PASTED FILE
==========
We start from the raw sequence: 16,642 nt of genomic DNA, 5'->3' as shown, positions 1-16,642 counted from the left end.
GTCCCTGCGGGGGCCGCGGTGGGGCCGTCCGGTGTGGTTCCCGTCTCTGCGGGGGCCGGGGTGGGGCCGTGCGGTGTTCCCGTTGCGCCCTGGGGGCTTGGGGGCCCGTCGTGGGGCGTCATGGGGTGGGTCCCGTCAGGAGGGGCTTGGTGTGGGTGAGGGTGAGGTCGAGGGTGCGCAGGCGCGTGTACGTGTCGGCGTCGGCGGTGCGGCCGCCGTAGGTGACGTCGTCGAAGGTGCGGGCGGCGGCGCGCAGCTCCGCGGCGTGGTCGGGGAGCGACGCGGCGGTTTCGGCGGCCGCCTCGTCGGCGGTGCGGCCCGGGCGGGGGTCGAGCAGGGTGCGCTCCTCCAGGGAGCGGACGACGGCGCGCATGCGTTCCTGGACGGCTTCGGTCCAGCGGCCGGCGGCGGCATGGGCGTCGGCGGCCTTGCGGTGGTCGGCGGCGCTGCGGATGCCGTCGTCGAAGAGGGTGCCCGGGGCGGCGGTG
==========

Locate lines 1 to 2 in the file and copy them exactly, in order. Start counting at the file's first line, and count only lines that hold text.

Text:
We start from the raw sequence: 16,642 nt of genomic DNA, 5'->3' as shown, positions 1-16,642 counted from the left end.
GTCCCTGCGGGGGCCGCGGTGGGGCCGTCCGGTGTGGTTCCCGTCTCTGCGGGGGCCGGGGTGGGGCCGTGCGGTGTTCCCGTTGCGCCCTGGGGGCTTGGGGGCCCGTCGTGGGGCGTCATGGGGTGGGTCCCGTCAGGAGGGGCTTGGTGTGGGTGAGGGTGAGGTCGAGGGTGCGCAGGCGCGTGTACGTGTCGGCGTCGGCGGTGCGGCCGCCGTAGGTGACGTCGTCGAAGGTGCGGGCGGCGGCGCGCAGCTCCGCGGCGTGGTCGGGGAGCGACGCGGCGGTTTCGGCGGCCGCCTCGTCGGCGGTGCGGCCCGGGCGGGGGTCGAGCAGGGTGCGCTCCTCCAGGGAGCGGACGACGGCGCGCATGCGTTCCTGGACGGCTTCGGTCCAGCGGCCGGCGGCGGCATGGGCGTCGGCGGCCTTGCGGTGGTCGGCGGCGCTGCGGATGCCGTCGTCGAAGAGGGTGCCCGGGGCGGCGGTG